British miniseries galore, Joanna Lumley travelogues, plucky teens putting on a musical about 19th Germany – May on Lightbox has got it all. Sam Brooks and Alex Casey run down what’s coming to Lightbox this month.
Love, Nina (May 2)
Who doesn’t love a delicious Nick Hornby adaptation to soothe the weary soul? Based on the semi-fictionalised book by Nina Stibbe about her time working as a nanny, Love, Nina was brought to the small screen by the same mushy heart that gave us High Fidelity, About a Boy and Fever Pitch. Faye Marsay (Game of Thrones, The White Queen) plays Nina, a 20-year-old nanny who is the polar opposite of Mary Poppins in the most delightful way. Her hair is all over the show, her accent very far from the Camden snoot, and her cool 1980s knits would make a killing in 2018. Follow her as she braves the bold new world of high literary society England, trying to keep the kids happy and their mother (played by the incredible Helena Bonham Carter) even happier. The Guardian called it “a joy” and it’s not hard to see why. / Alex Casey
Joanna Lumley’s Japan AND Joanna Lumley’s Tran-Siberian Adventure (May 7)
It’s Joanna Lumley. On camera. Why wouldn’t you watch this? What went wrong in your life that hearing those words in that order wouldn’t immediately draw you to your nearest streaming device to watch her? But in all seriousness, Joanna Lumley has proven herself to have a secret talent for this kind of travelogue show, where she goes around the world, to places you might not have gone to before, and talks about them on camera.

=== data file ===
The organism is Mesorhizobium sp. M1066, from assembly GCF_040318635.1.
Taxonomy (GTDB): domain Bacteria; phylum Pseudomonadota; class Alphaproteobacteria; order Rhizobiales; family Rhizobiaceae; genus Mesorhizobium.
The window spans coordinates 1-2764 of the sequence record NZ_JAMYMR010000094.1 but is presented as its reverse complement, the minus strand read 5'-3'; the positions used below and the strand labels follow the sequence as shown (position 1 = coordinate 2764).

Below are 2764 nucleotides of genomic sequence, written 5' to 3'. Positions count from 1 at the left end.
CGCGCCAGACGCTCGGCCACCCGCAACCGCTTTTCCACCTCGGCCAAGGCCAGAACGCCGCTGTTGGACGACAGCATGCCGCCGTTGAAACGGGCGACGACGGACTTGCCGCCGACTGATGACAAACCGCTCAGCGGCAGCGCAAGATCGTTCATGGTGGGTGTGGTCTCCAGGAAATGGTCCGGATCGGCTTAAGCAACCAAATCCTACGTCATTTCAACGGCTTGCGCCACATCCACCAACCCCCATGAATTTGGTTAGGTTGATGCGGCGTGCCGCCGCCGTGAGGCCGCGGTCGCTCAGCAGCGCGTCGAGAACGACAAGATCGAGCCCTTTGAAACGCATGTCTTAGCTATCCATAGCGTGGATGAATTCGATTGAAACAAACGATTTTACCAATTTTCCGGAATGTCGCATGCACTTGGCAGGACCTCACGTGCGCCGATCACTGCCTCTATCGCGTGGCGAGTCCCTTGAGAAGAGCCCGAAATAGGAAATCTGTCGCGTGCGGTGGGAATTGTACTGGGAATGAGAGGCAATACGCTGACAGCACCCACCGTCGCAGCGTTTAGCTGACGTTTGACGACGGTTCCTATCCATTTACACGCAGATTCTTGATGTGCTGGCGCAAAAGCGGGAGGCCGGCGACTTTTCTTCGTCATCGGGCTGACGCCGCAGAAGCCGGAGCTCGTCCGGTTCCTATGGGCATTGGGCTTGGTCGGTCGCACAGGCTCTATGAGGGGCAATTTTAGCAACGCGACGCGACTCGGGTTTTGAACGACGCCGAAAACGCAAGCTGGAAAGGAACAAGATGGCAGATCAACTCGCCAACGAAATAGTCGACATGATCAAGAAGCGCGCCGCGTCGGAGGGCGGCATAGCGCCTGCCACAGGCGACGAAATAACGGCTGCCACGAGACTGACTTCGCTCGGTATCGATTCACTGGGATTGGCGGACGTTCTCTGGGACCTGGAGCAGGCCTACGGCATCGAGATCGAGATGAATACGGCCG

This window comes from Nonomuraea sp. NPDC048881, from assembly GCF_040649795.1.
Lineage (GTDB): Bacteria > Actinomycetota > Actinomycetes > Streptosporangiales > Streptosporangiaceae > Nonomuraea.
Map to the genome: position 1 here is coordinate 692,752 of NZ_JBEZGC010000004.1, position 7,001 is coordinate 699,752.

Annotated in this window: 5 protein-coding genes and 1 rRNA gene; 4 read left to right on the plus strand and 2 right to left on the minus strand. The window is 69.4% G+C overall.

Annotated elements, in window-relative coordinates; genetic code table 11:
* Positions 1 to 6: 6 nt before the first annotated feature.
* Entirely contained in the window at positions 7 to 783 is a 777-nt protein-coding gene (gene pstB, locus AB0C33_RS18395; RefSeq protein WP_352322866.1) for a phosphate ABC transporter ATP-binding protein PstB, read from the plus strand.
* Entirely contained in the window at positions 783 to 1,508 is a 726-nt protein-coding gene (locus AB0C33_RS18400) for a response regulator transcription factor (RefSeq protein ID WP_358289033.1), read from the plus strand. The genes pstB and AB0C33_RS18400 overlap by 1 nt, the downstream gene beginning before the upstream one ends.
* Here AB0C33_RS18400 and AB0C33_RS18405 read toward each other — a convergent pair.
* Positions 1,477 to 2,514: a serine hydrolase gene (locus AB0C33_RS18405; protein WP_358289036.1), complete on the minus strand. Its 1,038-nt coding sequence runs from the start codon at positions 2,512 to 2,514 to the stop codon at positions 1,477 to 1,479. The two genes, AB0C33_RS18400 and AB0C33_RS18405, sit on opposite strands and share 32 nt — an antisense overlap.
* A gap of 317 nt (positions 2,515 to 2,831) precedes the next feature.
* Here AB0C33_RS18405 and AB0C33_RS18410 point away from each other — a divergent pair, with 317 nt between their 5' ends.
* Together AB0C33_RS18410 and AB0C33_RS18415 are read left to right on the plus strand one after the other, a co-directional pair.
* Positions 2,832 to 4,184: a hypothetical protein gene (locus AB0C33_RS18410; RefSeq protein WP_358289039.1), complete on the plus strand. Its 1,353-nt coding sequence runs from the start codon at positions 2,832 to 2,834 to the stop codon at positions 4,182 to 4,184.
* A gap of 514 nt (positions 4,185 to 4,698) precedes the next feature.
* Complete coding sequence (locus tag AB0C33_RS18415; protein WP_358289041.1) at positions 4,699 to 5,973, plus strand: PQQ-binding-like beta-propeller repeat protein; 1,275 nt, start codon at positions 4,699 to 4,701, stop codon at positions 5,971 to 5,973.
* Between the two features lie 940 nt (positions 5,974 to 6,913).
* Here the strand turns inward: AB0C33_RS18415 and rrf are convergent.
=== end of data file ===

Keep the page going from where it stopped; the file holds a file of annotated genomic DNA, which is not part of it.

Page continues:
One reason is that she has one of the most utterly pleasant voices to ever grace our planet. If there were such a thing as a siren in our modern world, then it would sound like Joanna Lumley, and it would lure men and their ships to doom like it lures me to watch Absolutely Fabulous over and over again.
The other thing makes her so good at travel television is her genuine curiosity and wonder at the things she sees – this is a person who wants to learn more about the world, is genuinely thankful to the people who take her around all these places, and she asks the things that we might be too scared or too unaware to ask. She does the learning so we don’t have to, and these shows are all the more valuable for it. / Sam Brooks
Guerrilla (May 30)
It’s bloody Idris Elba AND bloody Freida Pinto. It’s created by John Ridley (12 Years a Slave, American Crime). It’s six episodes of social and political history, with a good splash of love story. The year is 1971 and racial tensions are high as black power movements grow in London and the Immigration Act, one which restricted foreign access to the UK, is passed. An activist couple (Freida Pinto and Babou Ceesay) work together to form an underground resistance cell and free a political prisoner, in what’s been reviewed as “an energised expose” and “radicalism without the mythology“. Watch the trailer here. / AC
Thirteen (May 14)
A classic British chiller for the ages, this miniseries follows a kidnapped woman who escapes her captor’s cellar after 13 years as a missing person. What unfolds is a complicated piecing together of her life as a 26-year-old woman and retracing the heinous crime that robbed her of her adolescence and early adulthood. Expect a couple of twists, turns, and a few shifts in tone to keep you on your toes. “We simply don’t know if we are watching a horror story or a quiet tribute to human courage and resilience,” wrote The Australian in their review. Only one way to find out! / AC